-- The commandment that one recently married should not go out to war.

I would like to suggest that Moishe Rabbeinu, standing on the mountain addressing Klal Yisroel for many days, summing up the wisdom and accomplishments of his 40 or so years of leadership, was feeling a "little randy", if you know what I mean. It was hot; women in the crowd were dressed in highly suggestive flowing sheets, and Moishe had only one thing on his mind. Who knows when the last time was that he had done his "special mitzvah." He was ready, and his Taivah was all he could think about.

Indeed, in the same Parsha, Moishe Rabbeinu also mentions the laws of bondage. Though these commandments refer to slaves, in Moishe's anxious state this set of rules may also have been particularly pressing on his mind.

And as he looked down into the crowd, the further Moishe looked in the distance the harder it was to distinguish between the men and the women. This upset him so much, he made up the anti cross-dressing legislation on the spot, so that in the future it would be easier to "check out the talent."

Indeed, a Medrish in the Sifre notes that Aroin Hacoihain, the Minuval, shared this very concern. Prior to his death, Aroin decreed that all Mishkan and Temple practices be performed with men and women separated. This was intended to make it easier for Coihanim performing the service to spot a hotty in the crowd, and then later pick her up by asking if she would like to play "hide the Korban Toidah" with him.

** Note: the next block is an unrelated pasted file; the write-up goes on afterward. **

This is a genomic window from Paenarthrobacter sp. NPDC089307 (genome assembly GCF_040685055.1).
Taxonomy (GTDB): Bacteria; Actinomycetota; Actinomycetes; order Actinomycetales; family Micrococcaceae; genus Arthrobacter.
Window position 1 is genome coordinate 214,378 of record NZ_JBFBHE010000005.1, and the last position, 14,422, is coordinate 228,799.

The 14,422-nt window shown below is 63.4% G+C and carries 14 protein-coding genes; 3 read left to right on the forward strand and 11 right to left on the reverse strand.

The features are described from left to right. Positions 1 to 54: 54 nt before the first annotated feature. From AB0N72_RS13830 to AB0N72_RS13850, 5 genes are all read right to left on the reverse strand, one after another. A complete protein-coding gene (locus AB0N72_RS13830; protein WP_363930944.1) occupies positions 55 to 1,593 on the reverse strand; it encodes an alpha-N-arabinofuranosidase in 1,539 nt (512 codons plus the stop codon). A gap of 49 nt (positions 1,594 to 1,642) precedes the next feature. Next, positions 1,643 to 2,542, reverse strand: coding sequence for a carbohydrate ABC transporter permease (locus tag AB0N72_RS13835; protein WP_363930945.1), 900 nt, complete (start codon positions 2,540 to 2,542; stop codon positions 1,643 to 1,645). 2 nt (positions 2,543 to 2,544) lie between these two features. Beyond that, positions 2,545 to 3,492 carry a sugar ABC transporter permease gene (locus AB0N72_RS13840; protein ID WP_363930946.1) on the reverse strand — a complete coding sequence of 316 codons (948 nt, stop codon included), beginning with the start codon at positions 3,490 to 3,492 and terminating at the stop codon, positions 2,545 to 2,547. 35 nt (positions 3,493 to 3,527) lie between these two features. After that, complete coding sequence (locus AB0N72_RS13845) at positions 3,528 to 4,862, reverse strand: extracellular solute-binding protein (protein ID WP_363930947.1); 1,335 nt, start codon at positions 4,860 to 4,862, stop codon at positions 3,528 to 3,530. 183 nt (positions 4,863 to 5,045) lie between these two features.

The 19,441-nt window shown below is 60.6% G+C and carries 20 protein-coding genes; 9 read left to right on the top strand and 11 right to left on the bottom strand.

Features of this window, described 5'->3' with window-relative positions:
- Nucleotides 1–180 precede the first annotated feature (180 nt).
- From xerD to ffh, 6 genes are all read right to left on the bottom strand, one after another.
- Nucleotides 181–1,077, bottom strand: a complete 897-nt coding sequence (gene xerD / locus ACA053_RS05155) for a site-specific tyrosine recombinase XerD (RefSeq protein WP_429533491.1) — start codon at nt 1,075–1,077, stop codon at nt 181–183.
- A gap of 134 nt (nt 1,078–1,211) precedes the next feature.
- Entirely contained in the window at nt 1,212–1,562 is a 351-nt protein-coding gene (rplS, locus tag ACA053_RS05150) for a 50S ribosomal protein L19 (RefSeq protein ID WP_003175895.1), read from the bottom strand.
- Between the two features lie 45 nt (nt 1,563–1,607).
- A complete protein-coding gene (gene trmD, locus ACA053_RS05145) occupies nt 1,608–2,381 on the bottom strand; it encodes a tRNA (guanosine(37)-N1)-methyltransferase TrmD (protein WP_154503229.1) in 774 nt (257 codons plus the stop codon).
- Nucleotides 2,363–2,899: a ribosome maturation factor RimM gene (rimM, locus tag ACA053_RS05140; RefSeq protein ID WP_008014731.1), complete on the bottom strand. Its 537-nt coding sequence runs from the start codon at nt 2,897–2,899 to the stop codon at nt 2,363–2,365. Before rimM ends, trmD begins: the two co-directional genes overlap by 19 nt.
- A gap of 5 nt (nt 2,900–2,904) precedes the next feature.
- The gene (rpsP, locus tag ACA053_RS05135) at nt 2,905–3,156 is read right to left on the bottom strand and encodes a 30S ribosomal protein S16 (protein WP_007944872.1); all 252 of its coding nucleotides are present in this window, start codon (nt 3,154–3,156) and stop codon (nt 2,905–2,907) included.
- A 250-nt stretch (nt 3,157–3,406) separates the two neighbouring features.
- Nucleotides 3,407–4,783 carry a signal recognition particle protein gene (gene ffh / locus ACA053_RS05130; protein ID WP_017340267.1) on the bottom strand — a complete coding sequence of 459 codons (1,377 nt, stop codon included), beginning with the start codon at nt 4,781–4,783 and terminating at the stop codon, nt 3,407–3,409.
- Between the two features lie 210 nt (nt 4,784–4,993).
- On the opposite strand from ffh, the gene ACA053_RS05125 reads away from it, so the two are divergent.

I am reminded of the early days of marriage to my Bashert, Feige Breinah. We had just been married, and two weeks into our marriage, when I suggested to my Bashert that we try accomplishing a Mitzvah in the backseat of the car while parked outside St Patrick's Cathedral, I was sternly told that while the suggestion was admirable, the timing was quite bad, for it was not "hunting season." I pleaded. I argued. I threatened to tell her father that while in Bais Yankif, her nickname was "Feige The Sword Swallower." All to no avail.

I stormed upstairs to take matters into my own hands, if you know what I mean. As I thought about this incident, I focused on the Biblical and rabbinic injunctions that bar marital relations at given times of the month. Who do they serve? Are they harmful or healthy for the relationship long term? Why does the Aimishteh even care, what, with the economy the way it is and with a presidential election coming up.

But I believe that the Toirah is trying to teach us a harsh lesson in this Parsha. You may be tempted to try on your wife's clothing, because, my Rebboinoisheloilum, she spends so much damn money on her wardrobe. However, cross dressing is strictly forbidden. Rather, Hakadoshboruchhu prefers that you direct your energies towards more critical efforts, such as chasing mother birds from their nests, so you can ensure for yourself a long life of frustration...err, wisdom and fulfillment.

Ah Gutten Shabbos You Minuval